Why the Vast Majority of Westminster Dog Show Winners Are Male

Every year, bitches gather together to compete in the Westminster Kennel Club Dog Show. But more often than not, those bitches don’t win. When it comes to dog competitions, success skews male. Whether or not 2019’s competition, which began Monday, will continue its preference for good boys remains to be seen until Tuesday evening, when the new Best in Show winner is announced.

This is the 143rd year that 3,000 purebred dogs are wiggling, licking, and scooting their way into Madison Square Garden in New York City. Dogs first compete in breed rounds where they’re judged against members of their own kind. The top dogs from these rounds go on to compete against other top breeds in “breed group” competition — the hounds, toys, non-sporting, herding, sporting, working and terrier — and then the top dogs from those groups face-off in the crowning event, Best in Show.

Since 1907, female dogs — “bitches,” as they’re called at the show — have won Best in Show 39 times. Male dogs, meanwhile, have won twice as often — 71 times.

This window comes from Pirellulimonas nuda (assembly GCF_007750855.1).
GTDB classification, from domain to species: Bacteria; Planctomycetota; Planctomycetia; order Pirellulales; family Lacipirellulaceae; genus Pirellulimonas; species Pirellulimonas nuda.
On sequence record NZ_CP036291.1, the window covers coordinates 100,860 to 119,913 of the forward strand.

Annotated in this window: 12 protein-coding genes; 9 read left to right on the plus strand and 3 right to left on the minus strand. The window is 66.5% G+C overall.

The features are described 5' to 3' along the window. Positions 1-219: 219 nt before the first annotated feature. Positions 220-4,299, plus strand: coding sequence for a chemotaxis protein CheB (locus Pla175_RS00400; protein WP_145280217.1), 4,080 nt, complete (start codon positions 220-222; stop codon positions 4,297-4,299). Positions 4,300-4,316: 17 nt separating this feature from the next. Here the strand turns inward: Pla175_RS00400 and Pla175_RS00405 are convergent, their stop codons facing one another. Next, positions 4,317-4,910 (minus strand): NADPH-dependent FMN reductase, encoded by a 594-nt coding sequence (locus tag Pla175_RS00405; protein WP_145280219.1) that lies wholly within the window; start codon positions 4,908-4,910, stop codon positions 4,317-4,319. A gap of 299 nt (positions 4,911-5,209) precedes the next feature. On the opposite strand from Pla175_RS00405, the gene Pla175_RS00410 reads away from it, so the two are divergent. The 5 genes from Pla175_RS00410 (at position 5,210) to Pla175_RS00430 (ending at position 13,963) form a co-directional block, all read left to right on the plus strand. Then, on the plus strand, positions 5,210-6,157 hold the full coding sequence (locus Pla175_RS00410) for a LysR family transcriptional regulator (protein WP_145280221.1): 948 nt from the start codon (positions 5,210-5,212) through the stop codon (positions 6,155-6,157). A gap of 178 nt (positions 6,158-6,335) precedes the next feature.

Bulldogs compete in their breed round on Monday.

This contrast is “no coincidence,” Reuters reports that. The main reason for the divide is that a dog’s peak age for competition is 3 to 5 years old. This age group also happens to be the best time for bitches to breed. Accordingly, after a female dog successfully shows, she’s typically retired to become a mom. Male dogs, meanwhile, can be used as a stud and continue to compete at the same time.

Wendy Kellerman, a handler and breeder, told Reuters that when a bitch is menstruating she can be “moody” and that being in heat causes changes in hormones that make her shed her coat. Because the goal of dog shows is to pick out the best example of a dog’s breed, those changes can hurt a dog’s chances at a win. At a dog show, canines are not judged on who is cutest, but rather on their attitude, gait, and whether or not their body is the idealized version of their breed.

There she goes.

Handlers prefer to show males, The Washington Post reports, because they are fluffier, which, is a difficult thing to argue. Fluffiness is very good. Some of the fluffy dogs to watch out for this year are samoyeds, golden retrievers, and chow chows — all of which are included in this round-up of competition live streams.

Still, dreams can still come true for a bitch. In 2017, the Westminster top dog was Rumor, a female German shepherd. She was subsequently put into retirement to have puppies, and a male Bichon Frise named Flynn won in 2018. It’s too soon to say what dog will win in 2019, but if you talked to a Westminster bookie, they’d probably say a boy.